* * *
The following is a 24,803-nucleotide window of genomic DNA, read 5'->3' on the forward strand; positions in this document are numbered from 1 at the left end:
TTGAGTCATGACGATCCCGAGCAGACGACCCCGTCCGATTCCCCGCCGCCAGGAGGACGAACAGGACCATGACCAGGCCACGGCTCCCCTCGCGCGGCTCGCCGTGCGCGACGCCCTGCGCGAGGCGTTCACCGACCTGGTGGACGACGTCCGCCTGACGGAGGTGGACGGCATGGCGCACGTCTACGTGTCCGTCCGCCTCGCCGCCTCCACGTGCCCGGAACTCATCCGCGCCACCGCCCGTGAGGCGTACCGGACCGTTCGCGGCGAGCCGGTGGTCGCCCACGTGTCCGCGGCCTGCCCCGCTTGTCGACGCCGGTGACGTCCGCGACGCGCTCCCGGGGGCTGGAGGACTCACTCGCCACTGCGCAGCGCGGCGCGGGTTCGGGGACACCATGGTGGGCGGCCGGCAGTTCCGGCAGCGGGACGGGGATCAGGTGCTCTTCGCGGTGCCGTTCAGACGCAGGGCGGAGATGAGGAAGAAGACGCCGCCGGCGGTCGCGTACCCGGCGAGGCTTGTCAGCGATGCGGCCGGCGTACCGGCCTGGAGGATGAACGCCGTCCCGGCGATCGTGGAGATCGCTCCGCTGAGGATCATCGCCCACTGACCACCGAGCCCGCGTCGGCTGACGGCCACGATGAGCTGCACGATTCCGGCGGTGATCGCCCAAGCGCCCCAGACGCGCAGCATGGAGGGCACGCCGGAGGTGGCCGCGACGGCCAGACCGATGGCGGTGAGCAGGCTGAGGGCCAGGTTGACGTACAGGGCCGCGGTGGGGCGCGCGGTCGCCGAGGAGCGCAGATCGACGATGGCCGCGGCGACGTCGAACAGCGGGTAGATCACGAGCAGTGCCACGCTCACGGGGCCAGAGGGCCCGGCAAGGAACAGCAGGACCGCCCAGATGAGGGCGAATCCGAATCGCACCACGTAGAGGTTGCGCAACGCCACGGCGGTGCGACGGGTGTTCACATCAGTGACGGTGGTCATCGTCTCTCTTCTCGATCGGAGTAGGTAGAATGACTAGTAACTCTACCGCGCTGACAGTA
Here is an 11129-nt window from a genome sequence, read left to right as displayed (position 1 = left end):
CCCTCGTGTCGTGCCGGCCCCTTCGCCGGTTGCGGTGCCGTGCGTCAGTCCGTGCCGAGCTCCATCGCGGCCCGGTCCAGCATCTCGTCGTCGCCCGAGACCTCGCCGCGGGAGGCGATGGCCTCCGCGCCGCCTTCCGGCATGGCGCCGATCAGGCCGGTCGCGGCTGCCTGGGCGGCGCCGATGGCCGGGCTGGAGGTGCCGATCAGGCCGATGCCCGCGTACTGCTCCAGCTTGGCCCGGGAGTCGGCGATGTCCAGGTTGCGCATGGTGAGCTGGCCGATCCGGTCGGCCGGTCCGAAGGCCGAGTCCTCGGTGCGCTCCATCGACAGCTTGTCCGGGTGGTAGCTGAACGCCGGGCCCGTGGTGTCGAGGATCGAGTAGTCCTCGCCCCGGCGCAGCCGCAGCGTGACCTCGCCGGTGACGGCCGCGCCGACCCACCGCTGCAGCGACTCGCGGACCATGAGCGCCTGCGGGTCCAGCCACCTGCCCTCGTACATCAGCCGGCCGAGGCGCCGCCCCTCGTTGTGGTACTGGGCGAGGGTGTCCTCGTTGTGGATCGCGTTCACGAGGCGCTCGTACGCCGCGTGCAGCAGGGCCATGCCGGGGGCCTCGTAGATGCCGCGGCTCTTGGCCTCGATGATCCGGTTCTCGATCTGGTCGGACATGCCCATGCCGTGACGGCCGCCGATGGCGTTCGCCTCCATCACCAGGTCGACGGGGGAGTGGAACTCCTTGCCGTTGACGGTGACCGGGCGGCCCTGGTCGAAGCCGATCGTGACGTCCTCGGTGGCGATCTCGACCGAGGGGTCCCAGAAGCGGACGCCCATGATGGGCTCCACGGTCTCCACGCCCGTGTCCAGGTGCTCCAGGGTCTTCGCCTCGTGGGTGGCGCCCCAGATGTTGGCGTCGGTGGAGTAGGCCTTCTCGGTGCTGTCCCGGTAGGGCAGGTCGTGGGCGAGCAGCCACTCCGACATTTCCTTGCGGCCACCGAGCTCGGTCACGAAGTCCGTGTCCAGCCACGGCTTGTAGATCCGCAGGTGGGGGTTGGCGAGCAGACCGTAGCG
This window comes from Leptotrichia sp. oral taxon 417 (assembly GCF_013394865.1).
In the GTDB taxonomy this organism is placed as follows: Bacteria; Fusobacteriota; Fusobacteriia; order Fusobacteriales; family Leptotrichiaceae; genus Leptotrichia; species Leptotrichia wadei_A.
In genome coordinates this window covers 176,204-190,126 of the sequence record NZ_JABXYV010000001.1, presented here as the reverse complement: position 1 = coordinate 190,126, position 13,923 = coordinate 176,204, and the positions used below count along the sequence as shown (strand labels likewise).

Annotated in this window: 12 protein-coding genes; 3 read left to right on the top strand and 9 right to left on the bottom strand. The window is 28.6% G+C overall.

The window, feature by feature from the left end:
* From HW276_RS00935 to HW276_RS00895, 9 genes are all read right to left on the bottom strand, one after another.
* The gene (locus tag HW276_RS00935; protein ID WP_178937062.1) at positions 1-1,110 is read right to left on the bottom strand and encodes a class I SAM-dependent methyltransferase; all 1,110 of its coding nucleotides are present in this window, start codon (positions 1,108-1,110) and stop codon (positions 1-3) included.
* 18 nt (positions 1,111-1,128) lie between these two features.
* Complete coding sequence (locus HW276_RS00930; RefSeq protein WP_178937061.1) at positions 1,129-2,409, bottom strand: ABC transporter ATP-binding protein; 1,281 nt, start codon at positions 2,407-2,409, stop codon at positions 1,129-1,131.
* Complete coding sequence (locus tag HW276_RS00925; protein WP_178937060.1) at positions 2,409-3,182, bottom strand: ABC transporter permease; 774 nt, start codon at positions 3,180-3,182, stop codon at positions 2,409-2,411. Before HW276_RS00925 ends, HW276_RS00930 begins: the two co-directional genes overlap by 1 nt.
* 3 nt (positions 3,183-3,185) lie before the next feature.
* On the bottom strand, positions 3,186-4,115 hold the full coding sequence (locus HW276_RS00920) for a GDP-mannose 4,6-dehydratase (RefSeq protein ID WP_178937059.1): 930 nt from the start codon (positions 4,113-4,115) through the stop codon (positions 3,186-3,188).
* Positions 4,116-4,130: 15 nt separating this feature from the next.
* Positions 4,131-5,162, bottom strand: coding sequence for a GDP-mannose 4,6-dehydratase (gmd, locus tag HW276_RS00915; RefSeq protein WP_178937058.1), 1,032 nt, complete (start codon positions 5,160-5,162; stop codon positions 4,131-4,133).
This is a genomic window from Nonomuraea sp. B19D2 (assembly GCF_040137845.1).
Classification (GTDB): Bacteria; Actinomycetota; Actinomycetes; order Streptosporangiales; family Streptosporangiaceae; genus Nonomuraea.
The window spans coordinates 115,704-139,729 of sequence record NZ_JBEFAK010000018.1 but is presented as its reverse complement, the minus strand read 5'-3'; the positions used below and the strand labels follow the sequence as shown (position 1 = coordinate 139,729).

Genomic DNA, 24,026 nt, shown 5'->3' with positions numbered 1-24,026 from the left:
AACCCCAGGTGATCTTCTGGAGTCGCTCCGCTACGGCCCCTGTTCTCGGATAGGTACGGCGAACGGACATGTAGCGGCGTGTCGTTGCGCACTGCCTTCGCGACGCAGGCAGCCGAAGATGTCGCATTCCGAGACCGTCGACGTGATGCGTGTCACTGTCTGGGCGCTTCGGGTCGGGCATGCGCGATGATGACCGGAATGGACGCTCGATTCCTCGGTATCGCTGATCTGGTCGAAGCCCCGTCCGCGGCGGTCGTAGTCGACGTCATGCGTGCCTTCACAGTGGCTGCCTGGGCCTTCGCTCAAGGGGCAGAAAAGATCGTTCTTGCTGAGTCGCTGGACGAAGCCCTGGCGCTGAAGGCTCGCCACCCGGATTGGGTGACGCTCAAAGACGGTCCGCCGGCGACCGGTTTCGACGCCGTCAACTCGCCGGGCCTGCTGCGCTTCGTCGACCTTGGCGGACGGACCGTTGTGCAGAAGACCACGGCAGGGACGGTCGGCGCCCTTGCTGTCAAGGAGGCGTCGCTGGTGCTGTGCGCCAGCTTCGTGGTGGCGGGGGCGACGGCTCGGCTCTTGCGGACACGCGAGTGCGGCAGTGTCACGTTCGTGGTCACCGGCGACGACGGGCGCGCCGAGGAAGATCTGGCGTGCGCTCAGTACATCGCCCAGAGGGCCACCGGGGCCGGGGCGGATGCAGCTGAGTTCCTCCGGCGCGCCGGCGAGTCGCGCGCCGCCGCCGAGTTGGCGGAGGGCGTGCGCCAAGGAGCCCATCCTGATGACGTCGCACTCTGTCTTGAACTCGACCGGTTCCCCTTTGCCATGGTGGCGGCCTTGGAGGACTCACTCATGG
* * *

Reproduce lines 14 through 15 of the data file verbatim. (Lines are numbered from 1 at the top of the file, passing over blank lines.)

* Complete coding sequence (locus tag HW276_RS00925; protein WP_178937060.1) at positions 2,409-3,182, bottom strand: ABC transporter permease; 774 nt, start codon at positions 3,180-3,182, stop codon at positions 2,409-2,411. Before HW276_RS00925 ends, HW276_RS00930 begins: the two co-directional genes overlap by 1 nt.
* 3 nt (positions 3,183-3,185) lie before the next feature.